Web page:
India rules against banning Islamic courts

Islamic courts in India serve India's 150 million Muslims but are not legally binding.

India rules against banning Islamic courts

World Bulletin / News Desk

India's Supreme Court has rejected a petition seeking to ban Islamic courts on Monday, saying that they had no legal power to enforce their rulings over India's 150 million Muslims.

The court added that the rulings made by Islamic judges were limited to family life issues such as marriage and divorce and were not legally binding but would be offered to those who come to them voluntarily.

"Sharia courts are not sanctioned by law and there is no legality of fatwas in this country," C.K. Prasad said, citing the ruling of the two-judge bench on Monday, serving a blow to the new Hindu nationalist government of Narendra Modi, which seeks to introduce a common legal code for all of India's communities.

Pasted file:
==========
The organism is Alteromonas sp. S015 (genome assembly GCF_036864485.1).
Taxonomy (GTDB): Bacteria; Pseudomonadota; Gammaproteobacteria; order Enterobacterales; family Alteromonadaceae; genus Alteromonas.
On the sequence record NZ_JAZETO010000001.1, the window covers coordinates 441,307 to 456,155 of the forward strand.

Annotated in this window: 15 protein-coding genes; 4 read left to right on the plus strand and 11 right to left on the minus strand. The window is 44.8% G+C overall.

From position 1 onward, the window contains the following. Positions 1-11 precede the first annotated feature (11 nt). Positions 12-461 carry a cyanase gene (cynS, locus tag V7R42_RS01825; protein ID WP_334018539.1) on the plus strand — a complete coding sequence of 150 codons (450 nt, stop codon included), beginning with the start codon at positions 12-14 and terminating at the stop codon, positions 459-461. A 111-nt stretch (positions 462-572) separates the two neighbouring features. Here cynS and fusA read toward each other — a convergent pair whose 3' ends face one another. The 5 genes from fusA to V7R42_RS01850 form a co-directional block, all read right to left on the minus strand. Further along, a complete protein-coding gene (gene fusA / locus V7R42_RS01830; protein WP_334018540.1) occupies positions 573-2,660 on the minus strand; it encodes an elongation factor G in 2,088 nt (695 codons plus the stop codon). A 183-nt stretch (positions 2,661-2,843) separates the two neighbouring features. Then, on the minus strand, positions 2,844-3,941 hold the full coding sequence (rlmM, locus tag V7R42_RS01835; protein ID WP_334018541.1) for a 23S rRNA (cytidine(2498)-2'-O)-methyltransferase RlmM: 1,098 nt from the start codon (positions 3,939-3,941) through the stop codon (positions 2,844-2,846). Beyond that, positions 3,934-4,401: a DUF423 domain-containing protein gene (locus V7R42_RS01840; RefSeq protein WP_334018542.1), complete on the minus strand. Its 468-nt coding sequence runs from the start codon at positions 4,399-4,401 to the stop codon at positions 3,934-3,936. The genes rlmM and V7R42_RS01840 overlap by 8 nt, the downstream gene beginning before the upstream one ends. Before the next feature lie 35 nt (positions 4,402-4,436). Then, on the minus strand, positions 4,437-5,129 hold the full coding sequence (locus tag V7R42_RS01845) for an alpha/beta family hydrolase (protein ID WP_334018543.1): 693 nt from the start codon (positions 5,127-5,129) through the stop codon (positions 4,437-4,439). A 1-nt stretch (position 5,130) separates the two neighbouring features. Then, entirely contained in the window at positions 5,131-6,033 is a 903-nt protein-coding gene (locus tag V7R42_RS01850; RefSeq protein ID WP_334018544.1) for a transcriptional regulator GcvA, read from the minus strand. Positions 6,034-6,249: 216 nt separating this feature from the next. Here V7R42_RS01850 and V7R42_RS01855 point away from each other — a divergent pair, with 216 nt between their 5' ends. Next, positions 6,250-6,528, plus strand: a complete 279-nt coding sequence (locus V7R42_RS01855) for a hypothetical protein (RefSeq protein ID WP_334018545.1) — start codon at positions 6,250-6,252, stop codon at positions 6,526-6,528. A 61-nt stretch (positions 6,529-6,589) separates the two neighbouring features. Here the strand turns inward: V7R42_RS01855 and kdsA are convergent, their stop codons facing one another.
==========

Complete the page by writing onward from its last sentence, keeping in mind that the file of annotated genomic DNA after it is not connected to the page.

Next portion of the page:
Vishwa Lochan Madan, who petitioned against Islamic courts, told AFP on Monday "The Supreme Court observed that Sharia courts have no legal sanctity. But if people still want to approach these courts, it's their will."

Speaking to the NDTV channel, Muslim Personal Law Board member Qasim Rasool Niyazi said the Islamic courts were not a parallel judiciary. "It is just like an arbitration," he said, adding that Islamic judges were required to follow the law of the land.

Last Mod: 07 Temmuz 2014, 14:56
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